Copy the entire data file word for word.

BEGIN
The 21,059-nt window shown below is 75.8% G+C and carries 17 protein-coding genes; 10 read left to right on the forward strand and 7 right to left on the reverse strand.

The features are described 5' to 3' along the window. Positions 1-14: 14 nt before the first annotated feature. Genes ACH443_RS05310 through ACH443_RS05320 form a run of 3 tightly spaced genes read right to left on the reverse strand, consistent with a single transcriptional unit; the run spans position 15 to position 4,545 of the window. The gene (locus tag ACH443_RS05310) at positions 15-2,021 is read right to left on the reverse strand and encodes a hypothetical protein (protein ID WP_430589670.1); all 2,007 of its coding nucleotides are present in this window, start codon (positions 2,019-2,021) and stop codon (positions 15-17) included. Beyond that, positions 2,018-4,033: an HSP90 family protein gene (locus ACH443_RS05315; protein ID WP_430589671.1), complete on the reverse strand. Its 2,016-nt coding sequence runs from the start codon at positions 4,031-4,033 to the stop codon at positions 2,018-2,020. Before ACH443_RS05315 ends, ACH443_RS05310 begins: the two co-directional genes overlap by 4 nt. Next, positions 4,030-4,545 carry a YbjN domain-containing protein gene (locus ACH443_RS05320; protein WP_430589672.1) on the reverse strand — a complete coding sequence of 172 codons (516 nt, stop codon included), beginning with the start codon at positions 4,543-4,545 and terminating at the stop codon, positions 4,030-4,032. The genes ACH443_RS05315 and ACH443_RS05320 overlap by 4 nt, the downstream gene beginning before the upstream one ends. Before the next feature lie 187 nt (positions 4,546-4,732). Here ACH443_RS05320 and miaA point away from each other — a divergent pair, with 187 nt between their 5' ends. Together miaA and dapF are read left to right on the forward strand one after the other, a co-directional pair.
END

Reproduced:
The 21,059-nt window shown below is 75.8% G+C and carries 17 protein-coding genes; 10 read left to right on the forward strand and 7 right to left on the reverse strand.

The features are described 5' to 3' along the window. Positions 1-14: 14 nt before the first annotated feature. Genes ACH443_RS05310 through ACH443_RS05320 form a run of 3 tightly spaced genes read right to left on the reverse strand, consistent with a single transcriptional unit; the run spans position 15 to position 4,545 of the window. The gene (locus tag ACH443_RS05310) at positions 15-2,021 is read right to left on the reverse strand and encodes a hypothetical protein (protein ID WP_430589670.1); all 2,007 of its coding nucleotides are present in this window, start codon (positions 2,019-2,021) and stop codon (positions 15-17) included. Beyond that, positions 2,018-4,033: an HSP90 family protein gene (locus ACH443_RS05315; protein ID WP_430589671.1), complete on the reverse strand. Its 2,016-nt coding sequence runs from the start codon at positions 4,031-4,033 to the stop codon at positions 2,018-2,020. Before ACH443_RS05315 ends, ACH443_RS05310 begins: the two co-directional genes overlap by 4 nt. Next, positions 4,030-4,545 carry a YbjN domain-containing protein gene (locus ACH443_RS05320; protein WP_430589672.1) on the reverse strand — a complete coding sequence of 172 codons (516 nt, stop codon included), beginning with the start codon at positions 4,543-4,545 and terminating at the stop codon, positions 4,030-4,032. The genes ACH443_RS05315 and ACH443_RS05320 overlap by 4 nt, the downstream gene beginning before the upstream one ends. Before the next feature lie 187 nt (positions 4,546-4,732). Here ACH443_RS05320 and miaA point away from each other — a divergent pair, with 187 nt between their 5' ends. Together miaA and dapF are read left to right on the forward strand one after the other, a co-directional pair.